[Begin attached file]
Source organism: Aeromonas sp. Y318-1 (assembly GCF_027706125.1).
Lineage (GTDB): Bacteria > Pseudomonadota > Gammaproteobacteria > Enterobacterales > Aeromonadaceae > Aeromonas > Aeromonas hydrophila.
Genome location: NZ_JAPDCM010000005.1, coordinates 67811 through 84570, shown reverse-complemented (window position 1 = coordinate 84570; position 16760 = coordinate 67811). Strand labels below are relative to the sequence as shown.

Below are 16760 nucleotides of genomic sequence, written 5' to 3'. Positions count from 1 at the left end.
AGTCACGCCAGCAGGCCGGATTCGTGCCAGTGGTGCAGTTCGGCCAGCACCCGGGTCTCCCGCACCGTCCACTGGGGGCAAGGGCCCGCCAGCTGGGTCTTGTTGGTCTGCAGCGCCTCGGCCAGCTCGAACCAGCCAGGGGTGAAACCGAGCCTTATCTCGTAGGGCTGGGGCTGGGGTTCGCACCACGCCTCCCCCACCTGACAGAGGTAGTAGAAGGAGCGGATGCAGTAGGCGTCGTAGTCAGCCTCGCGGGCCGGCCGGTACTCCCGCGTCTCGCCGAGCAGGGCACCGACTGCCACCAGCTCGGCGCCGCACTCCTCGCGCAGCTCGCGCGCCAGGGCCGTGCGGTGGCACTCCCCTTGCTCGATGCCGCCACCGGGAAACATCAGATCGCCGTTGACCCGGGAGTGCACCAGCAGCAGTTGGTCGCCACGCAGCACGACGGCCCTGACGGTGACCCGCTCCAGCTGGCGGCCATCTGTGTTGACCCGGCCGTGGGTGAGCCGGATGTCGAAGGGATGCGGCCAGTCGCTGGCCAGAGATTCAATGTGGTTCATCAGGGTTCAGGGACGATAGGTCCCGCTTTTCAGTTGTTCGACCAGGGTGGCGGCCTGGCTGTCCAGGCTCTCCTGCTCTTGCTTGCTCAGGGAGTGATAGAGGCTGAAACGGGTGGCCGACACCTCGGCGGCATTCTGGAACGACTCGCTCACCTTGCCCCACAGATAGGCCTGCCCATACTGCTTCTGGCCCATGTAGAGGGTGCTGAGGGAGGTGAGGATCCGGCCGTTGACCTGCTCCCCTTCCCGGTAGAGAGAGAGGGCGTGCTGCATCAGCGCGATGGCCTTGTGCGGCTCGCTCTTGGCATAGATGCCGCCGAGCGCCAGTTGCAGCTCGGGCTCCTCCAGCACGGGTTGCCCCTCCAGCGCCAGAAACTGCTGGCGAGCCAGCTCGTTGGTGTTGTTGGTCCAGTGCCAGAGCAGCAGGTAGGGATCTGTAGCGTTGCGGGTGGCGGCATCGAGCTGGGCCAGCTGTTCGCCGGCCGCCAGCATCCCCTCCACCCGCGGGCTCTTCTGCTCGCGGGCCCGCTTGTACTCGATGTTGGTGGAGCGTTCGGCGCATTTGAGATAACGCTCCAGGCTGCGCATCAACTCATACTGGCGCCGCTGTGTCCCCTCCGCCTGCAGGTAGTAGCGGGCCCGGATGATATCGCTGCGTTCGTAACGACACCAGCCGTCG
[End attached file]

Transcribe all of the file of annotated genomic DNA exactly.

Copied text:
Source organism: Aeromonas sp. Y318-1 (assembly GCF_027706125.1).
Lineage (GTDB): Bacteria > Pseudomonadota > Gammaproteobacteria > Enterobacterales > Aeromonadaceae > Aeromonas > Aeromonas hydrophila.
Genome location: NZ_JAPDCM010000005.1, coordinates 67811 through 84570, shown reverse-complemented (window position 1 = coordinate 84570; position 16760 = coordinate 67811). Strand labels below are relative to the sequence as shown.

Below are 16760 nucleotides of genomic sequence, written 5' to 3'. Positions count from 1 at the left end.
AGTCACGCCAGCAGGCCGGATTCGTGCCAGTGGTGCAGTTCGGCCAGCACCCGGGTCTCCCGCACCGTCCACTGGGGGCAAGGGCCCGCCAGCTGGGTCTTGTTGGTCTGCAGCGCCTCGGCCAGCTCGAACCAGCCAGGGGTGAAACCGAGCCTTATCTCGTAGGGCTGGGGCTGGGGTTCGCACCACGCCTCCCCCACCTGACAGAGGTAGTAGAAGGAGCGGATGCAGTAGGCGTCGTAGTCAGCCTCGCGGGCCGGCCGGTACTCCCGCGTCTCGCCGAGCAGGGCACCGACTGCCACCAGCTCGGCGCCGCACTCCTCGCGCAGCTCGCGCGCCAGGGCCGTGCGGTGGCACTCCCCTTGCTCGATGCCGCCACCGGGAAACATCAGATCGCCGTTGACCCGGGAGTGCACCAGCAGCAGTTGGTCGCCACGCAGCACGACGGCCCTGACGGTGACCCGCTCCAGCTGGCGGCCATCTGTGTTGACCCGGCCGTGGGTGAGCCGGATGTCGAAGGGATGCGGCCAGTCGCTGGCCAGAGATTCAATGTGGTTCATCAGGGTTCAGGGACGATAGGTCCCGCTTTTCAGTTGTTCGACCAGGGTGGCGGCCTGGCTGTCCAGGCTCTCCTGCTCTTGCTTGCTCAGGGAGTGATAGAGGCTGAAACGGGTGGCCGACACCTCGGCGGCATTCTGGAACGACTCGCTCACCTTGCCCCACAGATAGGCCTGCCCATACTGCTTCTGGCCCATGTAGAGGGTGCTGAGGGAGGTGAGGATCCGGCCGTTGACCTGCTCCCCTTCCCGGTAGAGAGAGAGGGCGTGCTGCATCAGCGCGATGGCCTTGTGCGGCTCGCTCTTGGCATAGATGCCGCCGAGCGCCAGTTGCAGCTCGGGCTCCTCCAGCACGGGTTGCCCCTCCAGCGCCAGAAACTGCTGGCGAGCCAGCTCGTTGGTGTTGTTGGTCCAGTGCCAGAGCAGCAGGTAGGGATCTGTAGCGTTGCGGGTGGCGGCATCGAGCTGGGCCAGCTGTTCGCCGGCCGCCAGCATCCCCTCCACCCGCGGGCTCTTCTGCTCGCGGGCCCGCTTGTACTCGATGTTGGTGGAGCGTTCGGCGCATTTGAGATAACGCTCCAGGCTGCGCATCAACTCATACTGGCGCCGCTGTGTCCCCTCCGCCTGCAGGTAGTAGCGGGCCCGGATGATATCGCTGCGTTCGTAACGACACCAGCCGTCG